The lifestyle and customs of different religions, and by extension, the religious funeral service, would vary according to their core values and beliefs. In particular, the Soka Gakkai is a Japanese religious movement with its roots in Nichiren Buddhism. Although it is a relatively new religion, there are many loyal practitioners in Singapore.
If you have been invited to attend a Soka funeral service, aside from the expected funeral etiquette to be respectful and sensitive, you may not know what else to expect. With that, here are some funeral customs that the Soka Gakkai practise and the significance behind them.
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Expect a simple service
Members of the Soka Gakkai believe in minimalism and sincerity as the defining traits of their lifestyle. Extravagance, insincerity, contempt, and other transgressions are frowned upon. Hence, a simple funeral service is held to honour and align with humble beliefs.
After the passing, Soka practitioners believe that the deceased’s attainment of enlightenment is a personal, individual process. They fear that an elaborate funeral might reduce the service to a mere formality, losing its original purpose to help the family grieve. Hence, the funeral is kept simple for mourners to reflect genuine sympathy towards the deceased and grieve with the family in a more empathetic manner.
Similar to most Buddhist funerals, a Soka service is usually held in an HDB void deck. The service will last between three to five days, depending on the deceased and their family’s wishes. Additionally, during the funeral service, the deceased will be addressed by their name rather than their given posthumous Buddhist name to ensure intimacy between the grievers and the deceased.
Chanting is an integral part of the service
Chanting the Nam-myoho-renge-kyo is a key part of the Soka funeral. The Nam-myoho-renge-kyo is a Nichiren Buddhist text that seeks to reduce suffering and attain enlightenment. Soka practitioners may also chant the Lotus Sūtra (abbreviated Hok(k)ekyō 法華経), another scripture text. Nichiren Buddhism has proclaimed that frequent, focused chanting will allow a person not only to attain enlightenment, but it will also reveal his inner Buddha state.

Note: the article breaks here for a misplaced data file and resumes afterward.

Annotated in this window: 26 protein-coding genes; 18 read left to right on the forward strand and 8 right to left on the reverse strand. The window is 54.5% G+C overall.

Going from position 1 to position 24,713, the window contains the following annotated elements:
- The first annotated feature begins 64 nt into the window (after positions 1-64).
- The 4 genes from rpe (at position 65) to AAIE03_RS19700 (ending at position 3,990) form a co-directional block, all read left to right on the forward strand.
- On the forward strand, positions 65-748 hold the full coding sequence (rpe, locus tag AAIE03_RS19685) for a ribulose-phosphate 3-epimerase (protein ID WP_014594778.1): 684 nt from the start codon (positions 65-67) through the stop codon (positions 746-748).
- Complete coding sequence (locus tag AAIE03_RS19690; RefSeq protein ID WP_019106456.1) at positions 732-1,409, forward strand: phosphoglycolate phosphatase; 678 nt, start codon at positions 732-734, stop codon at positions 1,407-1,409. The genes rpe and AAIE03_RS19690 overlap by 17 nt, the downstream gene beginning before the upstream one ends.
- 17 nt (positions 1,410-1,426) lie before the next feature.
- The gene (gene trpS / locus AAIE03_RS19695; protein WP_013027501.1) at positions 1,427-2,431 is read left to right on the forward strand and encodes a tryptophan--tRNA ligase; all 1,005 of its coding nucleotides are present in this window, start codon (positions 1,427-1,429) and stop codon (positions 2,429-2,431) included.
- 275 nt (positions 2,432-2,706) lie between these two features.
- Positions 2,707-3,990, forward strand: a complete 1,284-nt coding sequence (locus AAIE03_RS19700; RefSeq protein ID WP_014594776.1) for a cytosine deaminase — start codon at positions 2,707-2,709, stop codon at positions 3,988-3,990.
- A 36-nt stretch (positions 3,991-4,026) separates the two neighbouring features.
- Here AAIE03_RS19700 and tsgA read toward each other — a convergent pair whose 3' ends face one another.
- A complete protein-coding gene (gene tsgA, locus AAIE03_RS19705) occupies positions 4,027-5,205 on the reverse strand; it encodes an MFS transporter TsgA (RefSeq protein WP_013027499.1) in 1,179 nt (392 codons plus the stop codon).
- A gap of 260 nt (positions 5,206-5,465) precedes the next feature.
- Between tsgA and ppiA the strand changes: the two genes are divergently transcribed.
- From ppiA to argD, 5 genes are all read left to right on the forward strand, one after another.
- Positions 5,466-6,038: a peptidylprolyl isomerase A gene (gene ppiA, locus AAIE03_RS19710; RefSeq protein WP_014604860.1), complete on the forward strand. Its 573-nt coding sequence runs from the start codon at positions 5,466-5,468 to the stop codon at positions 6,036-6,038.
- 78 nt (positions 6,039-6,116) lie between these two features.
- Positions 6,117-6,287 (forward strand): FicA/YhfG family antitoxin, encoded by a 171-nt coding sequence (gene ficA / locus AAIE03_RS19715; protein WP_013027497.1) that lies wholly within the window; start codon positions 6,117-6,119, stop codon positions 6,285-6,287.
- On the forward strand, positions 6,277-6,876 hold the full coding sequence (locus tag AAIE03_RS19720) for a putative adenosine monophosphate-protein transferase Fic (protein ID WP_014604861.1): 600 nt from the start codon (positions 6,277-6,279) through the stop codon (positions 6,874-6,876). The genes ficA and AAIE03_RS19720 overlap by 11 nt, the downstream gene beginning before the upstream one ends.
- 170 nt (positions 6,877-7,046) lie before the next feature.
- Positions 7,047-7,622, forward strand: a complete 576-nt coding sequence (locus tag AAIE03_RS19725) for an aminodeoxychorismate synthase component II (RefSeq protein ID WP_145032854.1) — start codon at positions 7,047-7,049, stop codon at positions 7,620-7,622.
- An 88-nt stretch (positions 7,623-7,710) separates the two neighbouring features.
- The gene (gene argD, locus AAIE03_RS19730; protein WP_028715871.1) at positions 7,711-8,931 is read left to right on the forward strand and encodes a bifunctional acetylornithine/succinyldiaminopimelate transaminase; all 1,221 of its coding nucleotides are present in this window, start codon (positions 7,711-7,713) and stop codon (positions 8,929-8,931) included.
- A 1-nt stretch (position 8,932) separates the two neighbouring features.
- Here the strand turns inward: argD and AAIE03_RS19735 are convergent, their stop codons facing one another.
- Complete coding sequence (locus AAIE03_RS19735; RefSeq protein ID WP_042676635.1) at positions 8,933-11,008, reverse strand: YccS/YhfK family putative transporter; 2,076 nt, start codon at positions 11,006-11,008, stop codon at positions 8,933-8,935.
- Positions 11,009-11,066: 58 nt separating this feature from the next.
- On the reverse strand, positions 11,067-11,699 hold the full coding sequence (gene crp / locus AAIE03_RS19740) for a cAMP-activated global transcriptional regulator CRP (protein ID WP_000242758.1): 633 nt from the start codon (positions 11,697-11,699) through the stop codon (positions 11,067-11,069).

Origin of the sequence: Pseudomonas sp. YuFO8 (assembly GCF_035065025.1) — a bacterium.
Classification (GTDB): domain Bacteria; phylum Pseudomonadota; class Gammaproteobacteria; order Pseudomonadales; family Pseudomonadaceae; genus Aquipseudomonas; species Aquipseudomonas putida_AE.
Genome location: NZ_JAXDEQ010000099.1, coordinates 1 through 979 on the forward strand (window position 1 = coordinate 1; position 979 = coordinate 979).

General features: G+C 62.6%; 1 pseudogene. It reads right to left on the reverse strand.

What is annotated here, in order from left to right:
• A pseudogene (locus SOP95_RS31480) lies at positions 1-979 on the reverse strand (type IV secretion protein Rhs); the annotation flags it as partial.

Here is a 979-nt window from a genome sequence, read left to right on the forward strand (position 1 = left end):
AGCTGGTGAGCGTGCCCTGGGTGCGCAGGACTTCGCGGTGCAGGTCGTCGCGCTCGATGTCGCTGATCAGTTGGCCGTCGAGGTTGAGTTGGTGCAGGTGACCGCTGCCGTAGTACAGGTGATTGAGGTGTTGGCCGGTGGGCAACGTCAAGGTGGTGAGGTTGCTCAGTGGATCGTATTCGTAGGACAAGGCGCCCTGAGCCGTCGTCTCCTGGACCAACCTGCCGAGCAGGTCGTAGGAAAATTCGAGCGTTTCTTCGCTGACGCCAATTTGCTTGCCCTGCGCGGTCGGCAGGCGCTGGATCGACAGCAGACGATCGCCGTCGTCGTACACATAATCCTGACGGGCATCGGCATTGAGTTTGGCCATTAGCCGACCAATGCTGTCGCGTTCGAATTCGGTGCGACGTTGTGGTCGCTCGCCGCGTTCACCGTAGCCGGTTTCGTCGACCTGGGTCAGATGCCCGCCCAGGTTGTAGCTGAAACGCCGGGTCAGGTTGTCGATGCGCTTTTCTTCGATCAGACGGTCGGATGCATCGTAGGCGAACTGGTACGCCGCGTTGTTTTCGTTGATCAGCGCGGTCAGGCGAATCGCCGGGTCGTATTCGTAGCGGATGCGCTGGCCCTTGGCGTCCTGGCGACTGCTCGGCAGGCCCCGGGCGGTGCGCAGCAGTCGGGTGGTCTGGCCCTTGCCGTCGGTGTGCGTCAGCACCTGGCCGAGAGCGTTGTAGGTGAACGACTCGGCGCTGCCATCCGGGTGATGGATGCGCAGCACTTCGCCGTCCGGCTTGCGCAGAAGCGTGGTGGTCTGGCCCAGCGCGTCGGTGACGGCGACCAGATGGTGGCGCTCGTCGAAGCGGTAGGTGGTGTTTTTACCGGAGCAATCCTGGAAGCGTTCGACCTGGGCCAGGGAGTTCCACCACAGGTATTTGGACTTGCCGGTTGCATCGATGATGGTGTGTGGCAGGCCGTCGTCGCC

The chanting of the Nam-myoho-renge-kyo is usually led by either a Soka Gakkai leader or close family or friends who are also practitioners of the religion. Conversely, rituals and readings in a traditional Buddhist funeral are led by a monk.
Nichiren explained to his followers that the individual could only attain enlightenment or Buddhahood by themselves. Buddhahood is attainable by all as they look inwards. Therefore, Soka funerals do not have a monk or perceive chanting as a ritual. Instead, wholehearted chanting by the leader and members of the service is believed to support the deceased as they are propelled to the pinnacle of enlightenment, the Eagle Peak.
Reconnecting with nature at the end of the service
At the end of the funeral service, either a cremation or burial will be organised, depending on the deceased’s wishes. After cremation, the ashes are either stored in an urn and inside a columbarium or, some Soka practitioners may choose to scatter the ashes of the deceased into the garden or sea.
For example, in Singapore, a sea burial is done at a specific site south of Pulau Semakau. The ashes can also be scattered at the Garden of Peace. These methods are often taken as the Soka Gakkai believes in the ’oneness’ of the believer and his environment, that the deceased receives a chance to reconnect with the universe.
Whether you are a family member of a deceased Soka practitioner or an attendee at a Soka funeral, these are some of the customs you can expect to observe. To understand the funeral process in greater detail, you can also consult a funeral director for more advice and information.
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